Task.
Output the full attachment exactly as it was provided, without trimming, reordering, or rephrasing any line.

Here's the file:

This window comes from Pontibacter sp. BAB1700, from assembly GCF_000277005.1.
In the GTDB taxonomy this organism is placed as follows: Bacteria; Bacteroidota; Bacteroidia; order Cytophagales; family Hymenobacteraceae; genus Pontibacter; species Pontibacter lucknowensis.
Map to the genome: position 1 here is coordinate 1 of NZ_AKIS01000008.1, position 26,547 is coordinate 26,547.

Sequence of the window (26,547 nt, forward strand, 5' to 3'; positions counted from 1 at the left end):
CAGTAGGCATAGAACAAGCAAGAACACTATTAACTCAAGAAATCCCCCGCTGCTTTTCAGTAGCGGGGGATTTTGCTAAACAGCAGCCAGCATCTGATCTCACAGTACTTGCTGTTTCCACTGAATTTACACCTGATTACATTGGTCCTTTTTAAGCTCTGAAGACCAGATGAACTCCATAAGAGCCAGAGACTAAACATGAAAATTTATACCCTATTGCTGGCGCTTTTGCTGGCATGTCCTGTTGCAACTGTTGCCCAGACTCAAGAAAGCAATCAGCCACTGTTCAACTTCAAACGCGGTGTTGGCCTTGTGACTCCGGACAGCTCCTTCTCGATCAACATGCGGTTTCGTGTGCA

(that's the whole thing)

This window comes from Pontibacter sp. BAB1700, from assembly GCF_000277005.1.
In the GTDB taxonomy this organism is placed as follows: Bacteria; Bacteroidota; Bacteroidia; order Cytophagales; family Hymenobacteraceae; genus Pontibacter; species Pontibacter lucknowensis.
Map to the genome: position 1 here is coordinate 1 of NZ_AKIS01000008.1, position 26,547 is coordinate 26,547.

Sequence of the window (26,547 nt, forward strand, 5' to 3'; positions counted from 1 at the left end):
CAGTAGGCATAGAACAAGCAAGAACACTATTAACTCAAGAAATCCCCCGCTGCTTTTCAGTAGCGGGGGATTTTGCTAAACAGCAGCCAGCATCTGATCTCACAGTACTTGCTGTTTCCACTGAATTTACACCTGATTACATTGGTCCTTTTTAAGCTCTGAAGACCAGATGAACTCCATAAGAGCCAGAGACTAAACATGAAAATTTATACCCTATTGCTGGCGCTTTTGCTGGCATGTCCTGTTGCAACTGTTGCCCAGACTCAAGAAAGCAATCAGCCACTGTTCAACTTCAAACGCGGTGTTGGCCTTGTGACTCCGGACAGCTCCTTCTCGATCAACATGCGGTTTCGTGTGCA